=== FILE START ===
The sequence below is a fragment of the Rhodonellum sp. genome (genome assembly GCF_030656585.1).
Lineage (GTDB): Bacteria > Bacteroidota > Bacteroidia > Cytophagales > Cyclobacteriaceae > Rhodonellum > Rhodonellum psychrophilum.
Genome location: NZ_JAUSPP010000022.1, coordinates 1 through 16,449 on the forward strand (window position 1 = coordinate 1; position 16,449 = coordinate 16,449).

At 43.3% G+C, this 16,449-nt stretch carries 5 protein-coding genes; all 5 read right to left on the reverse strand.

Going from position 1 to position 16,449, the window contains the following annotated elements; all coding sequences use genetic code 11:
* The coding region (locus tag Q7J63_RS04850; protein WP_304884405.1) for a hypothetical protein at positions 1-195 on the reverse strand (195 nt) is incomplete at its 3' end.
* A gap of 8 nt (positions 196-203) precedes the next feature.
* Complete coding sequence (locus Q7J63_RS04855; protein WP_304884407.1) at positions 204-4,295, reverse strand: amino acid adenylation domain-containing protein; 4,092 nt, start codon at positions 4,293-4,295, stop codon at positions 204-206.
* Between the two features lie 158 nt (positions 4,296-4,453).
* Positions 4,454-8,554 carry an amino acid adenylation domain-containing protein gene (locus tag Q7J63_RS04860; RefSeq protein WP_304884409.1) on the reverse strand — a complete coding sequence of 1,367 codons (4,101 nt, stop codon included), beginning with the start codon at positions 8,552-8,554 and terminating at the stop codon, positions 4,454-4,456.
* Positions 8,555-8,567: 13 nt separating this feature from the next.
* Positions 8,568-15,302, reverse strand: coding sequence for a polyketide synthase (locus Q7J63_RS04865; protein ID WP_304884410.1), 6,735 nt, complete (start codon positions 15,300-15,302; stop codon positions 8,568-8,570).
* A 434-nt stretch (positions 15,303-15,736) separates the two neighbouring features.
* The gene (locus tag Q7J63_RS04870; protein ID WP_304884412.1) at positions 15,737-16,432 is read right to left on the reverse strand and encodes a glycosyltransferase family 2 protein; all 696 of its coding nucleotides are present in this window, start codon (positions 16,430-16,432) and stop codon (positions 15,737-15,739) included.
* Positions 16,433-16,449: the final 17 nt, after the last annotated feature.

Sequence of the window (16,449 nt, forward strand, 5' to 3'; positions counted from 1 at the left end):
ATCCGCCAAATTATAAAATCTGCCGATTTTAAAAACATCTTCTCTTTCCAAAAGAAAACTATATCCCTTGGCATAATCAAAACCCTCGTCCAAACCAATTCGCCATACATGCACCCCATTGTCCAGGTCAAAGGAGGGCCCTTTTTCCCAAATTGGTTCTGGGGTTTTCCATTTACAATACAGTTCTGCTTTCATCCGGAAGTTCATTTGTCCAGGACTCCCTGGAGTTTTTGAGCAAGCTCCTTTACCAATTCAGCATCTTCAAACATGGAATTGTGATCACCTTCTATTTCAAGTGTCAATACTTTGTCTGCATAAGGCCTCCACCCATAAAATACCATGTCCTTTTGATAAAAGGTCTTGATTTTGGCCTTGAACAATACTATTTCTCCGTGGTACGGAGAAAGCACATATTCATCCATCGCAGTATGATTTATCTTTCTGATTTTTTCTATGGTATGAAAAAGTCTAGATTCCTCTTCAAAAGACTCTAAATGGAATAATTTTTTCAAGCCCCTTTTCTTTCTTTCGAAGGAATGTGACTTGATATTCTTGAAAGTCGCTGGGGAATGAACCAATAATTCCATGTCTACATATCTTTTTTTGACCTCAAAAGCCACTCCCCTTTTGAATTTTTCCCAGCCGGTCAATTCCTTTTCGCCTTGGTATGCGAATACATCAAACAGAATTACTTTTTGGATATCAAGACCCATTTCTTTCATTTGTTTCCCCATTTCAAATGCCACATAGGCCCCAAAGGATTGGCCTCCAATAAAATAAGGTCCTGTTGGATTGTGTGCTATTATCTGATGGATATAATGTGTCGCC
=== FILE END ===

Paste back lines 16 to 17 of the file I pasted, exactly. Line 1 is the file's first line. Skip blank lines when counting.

Sequence of the window (16,449 nt, forward strand, 5' to 3'; positions counted from 1 at the left end):
ATCCGCCAAATTATAAAATCTGCCGATTTTAAAAACATCTTCTCTTTCCAAAAGAAAACTATATCCCTTGGCATAATCAAAACCCTCGTCCAAACCAATTCGCCATACATGCACCCCATTGTCCAGGTCAAAGGAGGGCCCTTTTTCCCAAATTGGTTCTGGGGTTTTCCATTTACAATACAGTTCTGCTTTCATCCGGAAGTTCATTTGTCCAGGACTCCCTGGAGTTTTTGAGCAAGCTCCTTTACCAATTCAGCATCTTCAAACATGGAATTGTGATCACCTTCTATTTCAAGTGTCAATACTTTGTCTGCATAAGGCCTCCACCCATAAAATACCATGTCCTTTTGATAAAAGGTCTTGATTTTGGCCTTGAACAATACTATTTCTCCGTGGTACGGAGAAAGCACATATTCATCCATCGCAGTATGATTTATCTTTCTGATTTTTTCTATGGTATGAAAAAGTCTAGATTCCTCTTCAAAAGACTCTAAATGGAATAATTTTTTCAAGCCCCTTTTCTTTCTTTCGAAGGAATGTGACTTGATATTCTTGAAAGTCGCTGGGGAATGAACCAATAATTCCATGTCTACATATCTTTTTTTGACCTCAAAAGCCACTCCCCTTTTGAATTTTTCCCAGCCGGTCAATTCCTTTTCGCCTTGGTATGCGAATACATCAAACAGAATTACTTTTTGGATATCAAGACCCATTTCTTTCATTTGTTTCCCCATTTCAAATGCCACATAGGCCCCAAAGGATTGGCCTCCAATAAAATAAGGTCCTGTTGGATTGTGTGCTATTATCTGATGGATATAATGTGTCGCC